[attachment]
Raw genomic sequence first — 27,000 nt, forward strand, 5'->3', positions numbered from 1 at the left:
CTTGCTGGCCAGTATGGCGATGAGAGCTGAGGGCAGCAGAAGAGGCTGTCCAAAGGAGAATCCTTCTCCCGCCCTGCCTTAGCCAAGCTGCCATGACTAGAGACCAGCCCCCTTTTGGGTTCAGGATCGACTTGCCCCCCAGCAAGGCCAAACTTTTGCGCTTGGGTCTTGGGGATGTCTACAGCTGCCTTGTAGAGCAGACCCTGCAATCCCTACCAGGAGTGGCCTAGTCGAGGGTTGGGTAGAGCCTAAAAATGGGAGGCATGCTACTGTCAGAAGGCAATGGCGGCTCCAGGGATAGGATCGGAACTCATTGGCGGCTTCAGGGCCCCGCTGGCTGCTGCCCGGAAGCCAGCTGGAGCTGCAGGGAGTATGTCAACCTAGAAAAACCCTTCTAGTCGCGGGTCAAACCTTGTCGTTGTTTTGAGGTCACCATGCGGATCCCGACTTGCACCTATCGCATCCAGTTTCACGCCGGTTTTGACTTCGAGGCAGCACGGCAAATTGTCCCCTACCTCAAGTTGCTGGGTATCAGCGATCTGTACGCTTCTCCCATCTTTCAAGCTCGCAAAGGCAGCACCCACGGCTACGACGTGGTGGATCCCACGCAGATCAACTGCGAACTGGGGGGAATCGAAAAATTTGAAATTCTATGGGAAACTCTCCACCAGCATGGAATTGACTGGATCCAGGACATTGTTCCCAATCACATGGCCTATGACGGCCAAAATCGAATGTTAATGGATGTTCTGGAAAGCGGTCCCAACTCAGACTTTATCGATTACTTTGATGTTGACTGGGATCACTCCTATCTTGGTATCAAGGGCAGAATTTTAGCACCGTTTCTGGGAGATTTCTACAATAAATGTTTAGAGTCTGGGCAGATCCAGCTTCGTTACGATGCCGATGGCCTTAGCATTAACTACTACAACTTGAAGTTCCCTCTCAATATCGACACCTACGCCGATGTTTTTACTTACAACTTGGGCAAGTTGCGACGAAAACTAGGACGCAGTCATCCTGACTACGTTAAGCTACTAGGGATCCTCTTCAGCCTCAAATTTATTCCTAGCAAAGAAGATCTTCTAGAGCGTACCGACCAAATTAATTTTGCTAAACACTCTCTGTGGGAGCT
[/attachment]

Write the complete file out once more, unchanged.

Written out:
Raw genomic sequence first — 27,000 nt, forward strand, 5'->3', positions numbered from 1 at the left:
CTTGCTGGCCAGTATGGCGATGAGAGCTGAGGGCAGCAGAAGAGGCTGTCCAAAGGAGAATCCTTCTCCCGCCCTGCCTTAGCCAAGCTGCCATGACTAGAGACCAGCCCCCTTTTGGGTTCAGGATCGACTTGCCCCCCAGCAAGGCCAAACTTTTGCGCTTGGGTCTTGGGGATGTCTACAGCTGCCTTGTAGAGCAGACCCTGCAATCCCTACCAGGAGTGGCCTAGTCGAGGGTTGGGTAGAGCCTAAAAATGGGAGGCATGCTACTGTCAGAAGGCAATGGCGGCTCCAGGGATAGGATCGGAACTCATTGGCGGCTTCAGGGCCCCGCTGGCTGCTGCCCGGAAGCCAGCTGGAGCTGCAGGGAGTATGTCAACCTAGAAAAACCCTTCTAGTCGCGGGTCAAACCTTGTCGTTGTTTTGAGGTCACCATGCGGATCCCGACTTGCACCTATCGCATCCAGTTTCACGCCGGTTTTGACTTCGAGGCAGCACGGCAAATTGTCCCCTACCTCAAGTTGCTGGGTATCAGCGATCTGTACGCTTCTCCCATCTTTCAAGCTCGCAAAGGCAGCACCCACGGCTACGACGTGGTGGATCCCACGCAGATCAACTGCGAACTGGGGGGAATCGAAAAATTTGAAATTCTATGGGAAACTCTCCACCAGCATGGAATTGACTGGATCCAGGACATTGTTCCCAATCACATGGCCTATGACGGCCAAAATCGAATGTTAATGGATGTTCTGGAAAGCGGTCCCAACTCAGACTTTATCGATTACTTTGATGTTGACTGGGATCACTCCTATCTTGGTATCAAGGGCAGAATTTTAGCACCGTTTCTGGGAGATTTCTACAATAAATGTTTAGAGTCTGGGCAGATCCAGCTTCGTTACGATGCCGATGGCCTTAGCATTAACTACTACAACTTGAAGTTCCCTCTCAATATCGACACCTACGCCGATGTTTTTACTTACAACTTGGGCAAGTTGCGACGAAAACTAGGACGCAGTCATCCTGACTACGTTAAGCTACTAGGGATCCTCTTCAGCCTCAAATTTATTCCTAGCAAAGAAGATCTTCTAGAGCGTACCGACCAAATTAATTTTGCTAAACACTCTCTGTGGGAGCT